Home Buying

by Direct Mortgage

There are two key activities in which you have to engage when planning to buy a home. First, searching for and picking the house you want to buy. Second, securing the money to buy your dream home.

We’ll begin with deciding on a home. If you haven’t decided yet which city to move to, there are useful tools on the Internet that can help you make a decision. By typing the keywords “city profile” or “neighborhood profile” into a search engine, you’ll be able to find a site that can give you valuable information. For example, you’ll be able to learn about a city’s population, the percentage of that population that are Democrats or Republicans, teacher-to-student ratios, demographic make up, median age and income, unemployment rate, median home values, information about the climate, overview of the crime in the area, air and water quality, sales and income tax for the city, and even information about religion.

Besides knowing the city where you’d like to live, it’s important to know how much you can afford to pay on a home. Although this is somewhat of a personal decision, there are important objective factors that play a role in how large a loan you might be able to obtain. These factors include your credit score, your income, and how much debt you have. Free mortgage calculators available on the Internet can help you get an idea of the maximum loan amount you might get, whether it’s better to rent or buy, what your monthly payment might be (an important figure to know!) and how much you could save by making extra payments.

Now that you have an idea of where you want to move to and about how much you can spend on a home, you need to find houses that are both in your desired neighborhood and in the price range you want. The Internet has websites where you can type in a specific address and get an estimated value of your desired home. Alternatively, you could enter a zip code or city and see an aerial map, move the map around, zoom in, and be shown an estimated value for every home on a street. When you see a house you’re curious about, you can select it and see a photo taken from the ground as well as information such as square footage, number of bedrooms and bathrooms, when the home was built, the size of the property, what type of roof it has (shake, asphalt, etc), etc.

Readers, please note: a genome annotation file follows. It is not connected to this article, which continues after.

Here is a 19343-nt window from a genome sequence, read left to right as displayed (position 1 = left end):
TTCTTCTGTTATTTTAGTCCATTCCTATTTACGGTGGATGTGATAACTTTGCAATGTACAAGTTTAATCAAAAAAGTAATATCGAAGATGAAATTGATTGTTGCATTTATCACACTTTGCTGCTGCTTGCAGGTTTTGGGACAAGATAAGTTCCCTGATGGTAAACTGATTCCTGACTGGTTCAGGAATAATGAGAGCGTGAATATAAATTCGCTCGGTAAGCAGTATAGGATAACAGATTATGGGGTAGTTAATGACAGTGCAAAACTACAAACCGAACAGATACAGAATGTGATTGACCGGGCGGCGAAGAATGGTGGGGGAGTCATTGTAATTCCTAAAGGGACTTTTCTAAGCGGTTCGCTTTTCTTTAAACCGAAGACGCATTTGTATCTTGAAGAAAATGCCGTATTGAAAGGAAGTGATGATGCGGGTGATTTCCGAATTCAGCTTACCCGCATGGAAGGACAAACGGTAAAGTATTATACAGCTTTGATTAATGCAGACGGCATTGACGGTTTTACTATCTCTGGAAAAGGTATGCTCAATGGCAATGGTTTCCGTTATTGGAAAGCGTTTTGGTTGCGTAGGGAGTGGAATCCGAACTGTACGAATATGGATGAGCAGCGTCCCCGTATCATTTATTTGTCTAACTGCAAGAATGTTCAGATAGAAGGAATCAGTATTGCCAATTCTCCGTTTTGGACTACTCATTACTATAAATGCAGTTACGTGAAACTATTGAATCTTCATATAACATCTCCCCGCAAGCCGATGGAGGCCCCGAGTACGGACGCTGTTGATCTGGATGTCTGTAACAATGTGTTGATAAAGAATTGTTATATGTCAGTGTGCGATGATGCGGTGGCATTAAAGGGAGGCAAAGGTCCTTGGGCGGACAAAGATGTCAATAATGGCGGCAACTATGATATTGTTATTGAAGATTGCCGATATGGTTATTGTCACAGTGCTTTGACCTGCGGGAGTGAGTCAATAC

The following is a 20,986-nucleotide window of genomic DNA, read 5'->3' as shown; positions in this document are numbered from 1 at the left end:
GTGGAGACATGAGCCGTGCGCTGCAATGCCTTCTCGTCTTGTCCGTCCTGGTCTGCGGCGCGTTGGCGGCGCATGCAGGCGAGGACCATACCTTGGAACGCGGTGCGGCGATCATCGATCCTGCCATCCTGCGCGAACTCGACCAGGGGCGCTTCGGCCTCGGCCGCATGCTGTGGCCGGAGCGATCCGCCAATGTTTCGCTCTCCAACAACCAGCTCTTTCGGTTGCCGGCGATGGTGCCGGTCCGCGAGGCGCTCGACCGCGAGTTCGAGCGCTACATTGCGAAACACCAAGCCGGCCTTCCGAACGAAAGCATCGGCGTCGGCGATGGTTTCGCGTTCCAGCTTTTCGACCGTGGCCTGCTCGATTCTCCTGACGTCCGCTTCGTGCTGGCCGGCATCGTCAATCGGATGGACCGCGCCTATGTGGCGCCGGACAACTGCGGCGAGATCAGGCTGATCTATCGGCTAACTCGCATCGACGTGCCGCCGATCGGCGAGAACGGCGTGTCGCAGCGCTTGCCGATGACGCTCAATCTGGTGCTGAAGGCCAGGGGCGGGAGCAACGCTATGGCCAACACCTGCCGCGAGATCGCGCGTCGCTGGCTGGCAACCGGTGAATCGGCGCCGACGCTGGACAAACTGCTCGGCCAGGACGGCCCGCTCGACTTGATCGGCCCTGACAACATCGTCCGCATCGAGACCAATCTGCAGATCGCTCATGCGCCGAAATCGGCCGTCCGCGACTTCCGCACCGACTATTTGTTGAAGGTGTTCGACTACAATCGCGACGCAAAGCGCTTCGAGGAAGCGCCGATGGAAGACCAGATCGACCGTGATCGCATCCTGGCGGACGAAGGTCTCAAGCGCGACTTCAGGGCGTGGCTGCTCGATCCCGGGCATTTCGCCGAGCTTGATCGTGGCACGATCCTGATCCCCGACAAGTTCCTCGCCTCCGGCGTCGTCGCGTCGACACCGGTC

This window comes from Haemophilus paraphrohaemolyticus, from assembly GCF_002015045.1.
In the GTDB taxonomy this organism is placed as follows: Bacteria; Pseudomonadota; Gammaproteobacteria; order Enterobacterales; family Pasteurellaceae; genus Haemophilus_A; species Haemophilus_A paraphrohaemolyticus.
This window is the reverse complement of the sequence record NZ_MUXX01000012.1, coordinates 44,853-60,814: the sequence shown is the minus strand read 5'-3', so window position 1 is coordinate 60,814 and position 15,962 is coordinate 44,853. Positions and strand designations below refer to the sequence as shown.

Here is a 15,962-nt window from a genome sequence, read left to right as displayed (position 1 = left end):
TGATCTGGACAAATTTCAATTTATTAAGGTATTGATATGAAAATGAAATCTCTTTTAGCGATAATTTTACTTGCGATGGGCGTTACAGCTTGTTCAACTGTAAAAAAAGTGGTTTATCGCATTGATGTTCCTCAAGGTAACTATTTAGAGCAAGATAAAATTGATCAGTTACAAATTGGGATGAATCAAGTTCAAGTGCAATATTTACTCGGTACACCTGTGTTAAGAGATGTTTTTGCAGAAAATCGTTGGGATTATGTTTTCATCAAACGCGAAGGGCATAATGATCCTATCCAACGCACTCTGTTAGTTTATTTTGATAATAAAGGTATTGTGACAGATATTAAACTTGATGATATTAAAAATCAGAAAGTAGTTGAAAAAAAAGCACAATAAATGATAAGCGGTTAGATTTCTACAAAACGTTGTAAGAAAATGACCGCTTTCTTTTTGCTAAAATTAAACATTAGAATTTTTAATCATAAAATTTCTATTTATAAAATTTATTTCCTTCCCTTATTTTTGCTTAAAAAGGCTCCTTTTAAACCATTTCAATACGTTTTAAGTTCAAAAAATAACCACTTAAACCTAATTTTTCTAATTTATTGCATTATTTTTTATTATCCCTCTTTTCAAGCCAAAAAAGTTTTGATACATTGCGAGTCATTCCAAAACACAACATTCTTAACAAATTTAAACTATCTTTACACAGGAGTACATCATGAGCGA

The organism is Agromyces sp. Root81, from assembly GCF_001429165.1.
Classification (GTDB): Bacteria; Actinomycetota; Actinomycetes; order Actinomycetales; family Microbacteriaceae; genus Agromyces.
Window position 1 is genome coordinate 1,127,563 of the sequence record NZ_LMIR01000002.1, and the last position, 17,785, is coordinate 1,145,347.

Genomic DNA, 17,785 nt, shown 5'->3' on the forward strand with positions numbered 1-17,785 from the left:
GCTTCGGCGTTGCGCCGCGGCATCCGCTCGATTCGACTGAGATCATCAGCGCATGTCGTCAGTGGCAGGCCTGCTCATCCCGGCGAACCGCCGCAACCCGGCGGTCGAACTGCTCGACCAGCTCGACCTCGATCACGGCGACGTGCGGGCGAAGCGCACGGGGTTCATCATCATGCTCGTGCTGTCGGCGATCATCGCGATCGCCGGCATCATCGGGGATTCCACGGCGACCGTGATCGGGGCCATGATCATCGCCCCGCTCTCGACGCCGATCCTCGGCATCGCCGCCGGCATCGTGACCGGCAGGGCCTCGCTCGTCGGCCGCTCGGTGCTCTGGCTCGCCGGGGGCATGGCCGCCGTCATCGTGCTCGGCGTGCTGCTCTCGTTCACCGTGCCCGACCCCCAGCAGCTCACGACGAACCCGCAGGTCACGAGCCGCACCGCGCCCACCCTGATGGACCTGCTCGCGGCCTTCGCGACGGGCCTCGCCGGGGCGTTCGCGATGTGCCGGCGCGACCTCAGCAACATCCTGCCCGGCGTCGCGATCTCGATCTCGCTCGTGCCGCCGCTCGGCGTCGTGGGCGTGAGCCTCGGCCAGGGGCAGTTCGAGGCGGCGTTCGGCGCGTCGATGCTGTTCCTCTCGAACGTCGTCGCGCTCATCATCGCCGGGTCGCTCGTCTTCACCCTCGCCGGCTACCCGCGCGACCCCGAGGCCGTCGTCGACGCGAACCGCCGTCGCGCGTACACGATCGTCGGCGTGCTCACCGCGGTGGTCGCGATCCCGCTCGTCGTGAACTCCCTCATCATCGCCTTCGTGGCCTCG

If you look for a home as described above, most of the homes you find will probably not be for sale. So an alternative method is to search first for homes that are for sale in your desired neighborhood, and once you have found one, use a valuation tool to see if the sale price is in line with the estimated value and with the value of neighboring homes. The online valuation tool you use may be able to limit results to homes that are on the market, or you may want to use one of the many other websites that show homes for sale. The help of a real estate agent can always be useful in addition to these online resources.

If you’re like most people, you’ll need to obtain a mortgage loan in order to buy the home you decide on. While many loan programs are similar, lenders do differ. When choosing where to get a loan, you might consider the following questions. How quickly can this lender close your loan? What types of loan programs does the lender have, and which loan is best for you? How competitive are the lender’s rates? How convenient is the lender? Will you be able to upload supporting documents over the lender’s secure system or will you have to spend money to mail the documents? Will you have to drive somewhere to sign the final documents, or will the lender send the notary to your home or office?

By utilizing the tools mentioned in this article, you will be able to research cities, find homes for sale, calculate how much you can afford, learn home values, and find the best mortgage lender. May you find the process exciting and enjoy your new home!

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